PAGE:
1. The fine tuning of the universe is either due to physical necessity, chance or design.
2. Fine tuning is not due to either physical necessity or chance.
3. Therefore, it is due to design.

The Fine Tuning Argument poses what seems to be another tough obstacle for the atheist. The probability that all the elements in the universe would be as meticulously fine tuned to unfathomable levels that would allow life as we know it, are incomprehensibly small. But as scientists tell us, events that are extremely improbable happen all the time.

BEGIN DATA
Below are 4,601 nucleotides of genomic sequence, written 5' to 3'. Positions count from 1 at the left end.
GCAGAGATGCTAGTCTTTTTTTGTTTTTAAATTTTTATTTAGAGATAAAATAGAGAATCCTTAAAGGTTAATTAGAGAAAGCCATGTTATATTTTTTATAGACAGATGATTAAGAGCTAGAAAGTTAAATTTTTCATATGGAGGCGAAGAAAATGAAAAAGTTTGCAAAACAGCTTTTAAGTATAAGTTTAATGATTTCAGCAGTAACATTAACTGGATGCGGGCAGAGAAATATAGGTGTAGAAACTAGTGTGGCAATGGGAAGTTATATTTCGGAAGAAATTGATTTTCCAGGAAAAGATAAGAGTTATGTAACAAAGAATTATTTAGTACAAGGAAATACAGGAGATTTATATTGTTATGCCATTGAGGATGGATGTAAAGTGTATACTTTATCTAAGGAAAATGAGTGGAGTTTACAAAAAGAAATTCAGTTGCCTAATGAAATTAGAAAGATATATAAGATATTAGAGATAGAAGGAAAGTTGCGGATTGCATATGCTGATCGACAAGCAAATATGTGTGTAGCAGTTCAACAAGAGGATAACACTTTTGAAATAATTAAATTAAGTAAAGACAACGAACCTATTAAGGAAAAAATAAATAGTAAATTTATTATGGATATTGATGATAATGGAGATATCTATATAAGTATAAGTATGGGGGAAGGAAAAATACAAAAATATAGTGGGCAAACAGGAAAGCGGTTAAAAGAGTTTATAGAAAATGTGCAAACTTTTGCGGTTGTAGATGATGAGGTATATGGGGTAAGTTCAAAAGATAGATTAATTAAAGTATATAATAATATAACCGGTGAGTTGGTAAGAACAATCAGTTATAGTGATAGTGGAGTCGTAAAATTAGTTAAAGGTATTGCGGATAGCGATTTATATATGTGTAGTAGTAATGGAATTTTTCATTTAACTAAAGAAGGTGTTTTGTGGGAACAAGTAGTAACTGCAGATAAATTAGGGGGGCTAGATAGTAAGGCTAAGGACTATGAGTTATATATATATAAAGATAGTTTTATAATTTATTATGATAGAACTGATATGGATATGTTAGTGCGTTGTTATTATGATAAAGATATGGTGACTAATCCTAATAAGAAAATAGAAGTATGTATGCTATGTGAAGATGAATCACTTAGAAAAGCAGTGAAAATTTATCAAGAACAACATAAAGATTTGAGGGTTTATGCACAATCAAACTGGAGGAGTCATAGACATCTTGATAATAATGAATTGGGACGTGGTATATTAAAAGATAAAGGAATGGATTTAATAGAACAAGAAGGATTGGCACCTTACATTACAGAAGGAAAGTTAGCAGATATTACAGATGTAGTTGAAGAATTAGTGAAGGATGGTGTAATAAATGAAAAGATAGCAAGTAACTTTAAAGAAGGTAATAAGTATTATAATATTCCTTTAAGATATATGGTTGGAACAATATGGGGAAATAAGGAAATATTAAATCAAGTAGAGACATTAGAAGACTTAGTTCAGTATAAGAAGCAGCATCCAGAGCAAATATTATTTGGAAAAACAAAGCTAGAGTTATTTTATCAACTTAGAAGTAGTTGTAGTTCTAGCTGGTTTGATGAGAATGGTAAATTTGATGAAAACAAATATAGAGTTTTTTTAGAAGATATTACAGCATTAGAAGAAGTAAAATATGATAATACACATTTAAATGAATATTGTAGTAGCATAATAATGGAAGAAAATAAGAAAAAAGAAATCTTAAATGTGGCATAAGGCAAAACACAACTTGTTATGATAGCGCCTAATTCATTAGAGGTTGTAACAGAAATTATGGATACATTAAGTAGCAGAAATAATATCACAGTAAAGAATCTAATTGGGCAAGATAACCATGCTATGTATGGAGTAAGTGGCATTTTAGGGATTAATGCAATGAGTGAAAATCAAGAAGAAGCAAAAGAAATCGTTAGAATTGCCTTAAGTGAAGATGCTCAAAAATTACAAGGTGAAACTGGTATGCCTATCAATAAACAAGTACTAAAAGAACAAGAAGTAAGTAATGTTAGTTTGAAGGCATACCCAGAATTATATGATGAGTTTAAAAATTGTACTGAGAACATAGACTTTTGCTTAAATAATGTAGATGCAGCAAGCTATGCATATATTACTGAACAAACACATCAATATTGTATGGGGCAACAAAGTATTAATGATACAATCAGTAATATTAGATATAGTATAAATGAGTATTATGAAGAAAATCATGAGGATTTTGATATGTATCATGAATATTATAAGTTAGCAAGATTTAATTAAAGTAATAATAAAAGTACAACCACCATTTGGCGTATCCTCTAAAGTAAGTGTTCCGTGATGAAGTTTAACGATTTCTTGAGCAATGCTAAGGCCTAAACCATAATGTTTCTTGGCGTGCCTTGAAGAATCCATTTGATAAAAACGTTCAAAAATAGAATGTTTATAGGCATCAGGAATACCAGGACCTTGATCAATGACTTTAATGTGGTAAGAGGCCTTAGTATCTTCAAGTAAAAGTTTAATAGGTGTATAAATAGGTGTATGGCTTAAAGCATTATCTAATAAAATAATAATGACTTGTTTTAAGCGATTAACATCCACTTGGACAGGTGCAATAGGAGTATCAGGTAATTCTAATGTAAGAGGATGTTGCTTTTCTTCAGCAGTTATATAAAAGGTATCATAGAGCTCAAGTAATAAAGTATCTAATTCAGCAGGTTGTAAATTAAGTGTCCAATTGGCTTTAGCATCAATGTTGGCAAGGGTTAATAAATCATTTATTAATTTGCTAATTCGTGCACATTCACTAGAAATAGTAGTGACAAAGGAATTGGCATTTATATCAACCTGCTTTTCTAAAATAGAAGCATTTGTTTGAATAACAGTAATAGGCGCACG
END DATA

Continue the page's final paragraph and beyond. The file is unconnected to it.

1. First I always like to use the probability of me being born as an example of chance. What is the probability that I would've been born? Well first my father and mother had to meet, that took some chance. I then had to have been conceived from one particular sperm cell and egg. The chances of that are extremely rare when considering that every time a man ejaculates, as much as 100 million sperm cells are thrust outward and only one will fertilize the woman's egg - and that's if fertilization even happens at all. The chances of me being conceived just considering that one specific time when my parents tried to conceive a child, and not even considering all their other attempts, is about 1 in 100 million. When you factor in all the other attempts at conceiving a child, combined with the probability of the circumstances that lead up to their decision and attempt to conceive a child, already the mathematical odds are stupendous.